For five days some of the world's leading cardiovascular researchers, including many we fund, are in London for the annual European Society of Cardiology (ESC) Congress.
The first day centred on the relationship between lifestyle and blood pressure. In the UK, as many as 7 million people are living with undiagnosed high blood pressure, greatly increasing their risk of coronary heart disease and stroke.
The benefits of a nap
In an observational study from Greece, Dr Manolis Kallistratos from Asklepieion Voula General Hospital in Athens, found that midday naps were associated with reduced blood pressure levels. The researchers learnt that midday sleepers had five per cent lower average blood pressure over a 24 hour period compared with patients who did not sleep at all.
Our Associate Medical Director, Professor Jeremy Pearson, said: "This research showed an association between those who take a midday nap and a slightly reduced blood pressure compared to those who don't sleep during the day."
"Previous studies have shown associations between regular sleep patterns and a reduced risk of cardiovascular disease and we know that people's blood pressure drops when they are asleep. These findings shouldn't lead to sleep being introduced into people's daily working routines, but they are a reminder that a balanced lifestyle, including taking some time out to relax and rest during busy working days, will help people lower their risk of heart disease."
Can too much TV be dangerous?
In a separate study from Japan, researchers found that watching an average of five or more hours of television per day was associated with twice the risk of fatal pulmonary embolism as watching less than two and a half hours daily.
A pulmonary embolism is a serious condition that is caused by blood clots obstructing the arteries carrying blood to the lungs and is commonly associated with long-haul flights.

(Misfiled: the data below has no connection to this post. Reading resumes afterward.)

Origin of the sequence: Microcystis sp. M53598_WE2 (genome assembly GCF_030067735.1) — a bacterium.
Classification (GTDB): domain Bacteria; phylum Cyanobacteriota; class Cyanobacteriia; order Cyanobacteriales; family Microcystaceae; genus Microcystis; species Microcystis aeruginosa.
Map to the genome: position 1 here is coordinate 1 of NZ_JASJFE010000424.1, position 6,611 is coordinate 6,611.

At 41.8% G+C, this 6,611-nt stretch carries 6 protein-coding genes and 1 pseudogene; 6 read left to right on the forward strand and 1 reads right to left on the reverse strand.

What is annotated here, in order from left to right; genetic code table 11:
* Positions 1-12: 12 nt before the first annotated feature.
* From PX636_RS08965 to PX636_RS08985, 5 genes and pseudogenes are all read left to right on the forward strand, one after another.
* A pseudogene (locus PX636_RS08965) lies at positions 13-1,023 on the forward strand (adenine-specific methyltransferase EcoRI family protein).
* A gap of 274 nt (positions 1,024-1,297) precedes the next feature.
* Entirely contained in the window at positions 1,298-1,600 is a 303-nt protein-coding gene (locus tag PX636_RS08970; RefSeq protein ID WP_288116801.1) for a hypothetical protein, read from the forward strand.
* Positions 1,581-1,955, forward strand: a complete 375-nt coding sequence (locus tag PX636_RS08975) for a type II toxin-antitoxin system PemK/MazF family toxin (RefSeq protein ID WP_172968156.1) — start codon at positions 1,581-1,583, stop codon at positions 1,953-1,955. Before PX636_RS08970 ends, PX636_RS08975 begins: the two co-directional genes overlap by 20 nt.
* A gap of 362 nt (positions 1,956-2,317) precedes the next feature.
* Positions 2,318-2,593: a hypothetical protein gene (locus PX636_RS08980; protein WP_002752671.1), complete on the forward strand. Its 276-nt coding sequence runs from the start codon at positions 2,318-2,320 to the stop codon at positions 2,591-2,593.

Responding to the study, our Associate Medical Director, Professor Jeremy Pearson, said: "This study showed that people who watch five or more hours of television a day may be at higher risk of suffering a pulmonary embolism than those who watch less than 2.5 hours a day, although the risk remained extremely small."
While, we wouldn't advocate a public health warning for watching television, people who spend many hours in front of the TV should consider how this might be impacting their heart health. We already know that sedentary behaviour and physical inactivity both increase our risk of cardiovascular disease, including heart attack and stroke, so it's important to take breaks and keep active in bursts of at least ten minutes or more.
How much is too much coffee?
In a third study presented by researchers from Italy's Hospital of San Daniele del Friuli in Udine, heavy coffee drinking was associated with an increased risk of cardiovascular events, including heart attacks in young adults (18-45) with mild high blood pressure.
Professor Jeremy Pearson said: "The relationship between coffee and heart health is a complex one and far more research is needed to fully understand it."
"This study suggests that those who are heavy coffee drinkers and have high blood pressure could be at increased risk of heart disease. However, this study doesn't show cause and effect, so there could be other lifestyle factors that put these hypertensive people at increased risk, meaning further research is needed."
This research didn't consider the impact of drinking coffee in people with normal blood pressure and current evidence suggests that moderate amounts of caffeine has no effect on your risk of developing coronary heart disease.
Find out more about how to stay heart healthy by becoming a Heart Matters member for free.